Publications et colloques
Grosbois, Cecile & Courtin-nomade, Alexandra & Dhivert, Elie & Desmet, Marc & Kunz, Martin. (2013).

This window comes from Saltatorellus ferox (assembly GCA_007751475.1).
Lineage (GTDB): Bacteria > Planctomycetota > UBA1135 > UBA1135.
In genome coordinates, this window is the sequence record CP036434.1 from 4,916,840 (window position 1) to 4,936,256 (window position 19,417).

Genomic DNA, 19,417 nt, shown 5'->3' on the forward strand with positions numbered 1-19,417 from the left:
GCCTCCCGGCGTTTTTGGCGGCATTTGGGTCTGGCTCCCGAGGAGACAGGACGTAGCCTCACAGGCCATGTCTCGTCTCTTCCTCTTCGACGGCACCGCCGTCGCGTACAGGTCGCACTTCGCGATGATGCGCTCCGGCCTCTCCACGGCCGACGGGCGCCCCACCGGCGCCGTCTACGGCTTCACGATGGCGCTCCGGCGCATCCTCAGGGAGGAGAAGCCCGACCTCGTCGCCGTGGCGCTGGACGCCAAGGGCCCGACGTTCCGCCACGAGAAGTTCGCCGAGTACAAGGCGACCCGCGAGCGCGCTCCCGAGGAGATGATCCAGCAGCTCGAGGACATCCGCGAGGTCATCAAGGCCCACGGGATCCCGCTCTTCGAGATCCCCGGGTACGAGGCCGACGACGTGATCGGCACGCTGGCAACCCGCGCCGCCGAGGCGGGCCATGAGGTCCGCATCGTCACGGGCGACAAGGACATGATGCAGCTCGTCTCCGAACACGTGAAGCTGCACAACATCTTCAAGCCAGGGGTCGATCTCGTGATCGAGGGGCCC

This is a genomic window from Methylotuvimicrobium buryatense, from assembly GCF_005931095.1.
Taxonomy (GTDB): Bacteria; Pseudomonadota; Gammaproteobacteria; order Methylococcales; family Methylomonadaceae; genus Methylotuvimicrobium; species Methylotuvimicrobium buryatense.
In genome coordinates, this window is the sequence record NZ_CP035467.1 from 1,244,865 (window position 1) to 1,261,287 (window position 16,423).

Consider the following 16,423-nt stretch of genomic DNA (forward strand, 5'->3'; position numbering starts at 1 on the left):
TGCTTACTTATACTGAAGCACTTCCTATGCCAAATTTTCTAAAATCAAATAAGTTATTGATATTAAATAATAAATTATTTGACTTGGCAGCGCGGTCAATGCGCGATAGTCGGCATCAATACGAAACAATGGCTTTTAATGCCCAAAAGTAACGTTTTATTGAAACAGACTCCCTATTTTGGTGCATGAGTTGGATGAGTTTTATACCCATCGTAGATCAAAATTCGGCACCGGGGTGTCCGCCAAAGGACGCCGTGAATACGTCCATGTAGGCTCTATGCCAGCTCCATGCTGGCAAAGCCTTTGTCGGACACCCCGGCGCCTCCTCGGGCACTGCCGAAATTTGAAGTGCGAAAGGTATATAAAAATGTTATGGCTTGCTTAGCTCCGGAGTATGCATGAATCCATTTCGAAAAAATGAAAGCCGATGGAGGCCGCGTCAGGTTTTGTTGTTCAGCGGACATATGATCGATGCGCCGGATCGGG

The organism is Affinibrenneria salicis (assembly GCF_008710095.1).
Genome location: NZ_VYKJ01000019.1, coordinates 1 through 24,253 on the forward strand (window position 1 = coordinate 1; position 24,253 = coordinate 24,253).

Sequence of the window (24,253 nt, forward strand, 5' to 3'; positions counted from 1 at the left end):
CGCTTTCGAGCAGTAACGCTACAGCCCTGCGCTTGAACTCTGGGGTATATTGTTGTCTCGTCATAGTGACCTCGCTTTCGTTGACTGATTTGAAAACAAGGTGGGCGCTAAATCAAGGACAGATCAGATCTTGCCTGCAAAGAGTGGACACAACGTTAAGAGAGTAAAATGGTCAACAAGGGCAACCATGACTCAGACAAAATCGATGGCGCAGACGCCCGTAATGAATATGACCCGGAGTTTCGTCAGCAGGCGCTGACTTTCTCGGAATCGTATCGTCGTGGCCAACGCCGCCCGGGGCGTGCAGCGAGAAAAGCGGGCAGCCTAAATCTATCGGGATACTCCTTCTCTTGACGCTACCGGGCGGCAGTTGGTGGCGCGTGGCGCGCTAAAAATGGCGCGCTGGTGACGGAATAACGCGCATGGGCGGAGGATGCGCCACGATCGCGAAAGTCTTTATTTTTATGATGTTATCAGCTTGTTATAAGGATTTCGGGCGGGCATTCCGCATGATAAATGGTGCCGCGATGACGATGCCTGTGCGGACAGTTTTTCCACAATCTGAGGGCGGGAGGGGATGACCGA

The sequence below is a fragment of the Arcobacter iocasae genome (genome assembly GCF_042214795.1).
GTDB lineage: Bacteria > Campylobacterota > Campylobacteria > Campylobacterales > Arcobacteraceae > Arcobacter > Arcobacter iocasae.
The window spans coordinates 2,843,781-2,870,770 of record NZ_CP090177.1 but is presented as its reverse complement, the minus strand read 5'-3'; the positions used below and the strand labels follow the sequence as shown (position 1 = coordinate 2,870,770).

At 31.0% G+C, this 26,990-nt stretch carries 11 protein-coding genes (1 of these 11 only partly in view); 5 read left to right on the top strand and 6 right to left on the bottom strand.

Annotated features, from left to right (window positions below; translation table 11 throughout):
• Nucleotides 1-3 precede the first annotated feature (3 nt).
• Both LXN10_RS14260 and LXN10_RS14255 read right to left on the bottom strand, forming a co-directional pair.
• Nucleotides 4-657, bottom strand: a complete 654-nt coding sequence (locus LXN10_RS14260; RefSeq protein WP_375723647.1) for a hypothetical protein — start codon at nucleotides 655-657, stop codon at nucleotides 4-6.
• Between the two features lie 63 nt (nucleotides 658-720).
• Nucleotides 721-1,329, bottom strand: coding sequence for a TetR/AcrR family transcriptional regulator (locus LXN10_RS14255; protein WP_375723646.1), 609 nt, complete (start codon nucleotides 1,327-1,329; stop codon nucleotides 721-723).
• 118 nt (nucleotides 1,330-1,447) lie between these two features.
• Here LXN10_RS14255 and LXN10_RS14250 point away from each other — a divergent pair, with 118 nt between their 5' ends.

As a result of increased of agriculture, land use, urban areas, industry, traffic and population density, trace element inputs have altered considerably fluvial system (sediment, water quality and biota). The Loire River Basin (117,800 km2, total population of 8.4 Mp in 2010), even if it is considered one of the least human-impacted hydrosystem among the 5 large French basins, has been exposed to multiple sources of metals during the last 150 years, originating from major mining districts (coal and non-ferrous metals) and their associated industrial activities (Grosbois et al, 2012; Dhivert et al, 2013). Two major contamination periods were recorded in several core sediments throughout the basin: <1900-1950, an early contamination period, mainly associated to intensive coal use and metal mining and 1950-1980, a severe contamination period related to industrial and ore-processing activities superimposed to urban development of the basin. The limited dilution by detrital material (Loire sediment load between1.5 and 3.5 Mt/y) was an additional cause of such severe contamination. After 1950, river eutrophication was well-marked by the general increase of endogenic calcite in the mid and downstream part of the basin, slightly diluting all major and trace element bulk concentrations by 20% (Grosbois et al, 2012). Since 1980, a generalized and gradual decontamination of bed sediments started while mines were gradually closing, urban waste waters collected and treated in addition to new environmental regulations. They aim to limit metallic pollutant dispersion like industrial recycling of metal wastes and to reduce atmospheric emissions and consequently atmospheric fall out wet and dry deposition In-situ chemical and mineralogical techniques (EPMA, SEM-EDS/ACC system and synchrotron based µXRD) were used (i) to highlight anthropogenic activities by a specific mineralogical signature and (ii) to determine potential effects of post-depositional remobilization and access trace element mobility during the solid transport. Trace element-bearing phases were identified at a micron scale during both <1900-1950 and 1950-1980 contamination periods with respect to maximum contamination peaks. The most frequent trace element-bearing phases were aggregates of various fine clay particles and they were characterized at both contamination periods. According to in-situ chemical composition and µ-XRD patterns, mineralogy of these aggregates match with chlorite-phlogopite-illite-kaolinite assemblages. Iron and Mn oxyhydroxides were another type of trace element-bearing phases but appeared less frequent than clay aggregates. They were present as discrete particles or associated to clay minerals in aggregates. The majority of clay aggregates and (Fe, Mn) oxyhydroxides reflect mechanical erosion and solid transport. However, some others also reflect post-depositional mechanisms like authigenic pyrites and Fe hydroxides into clay layers.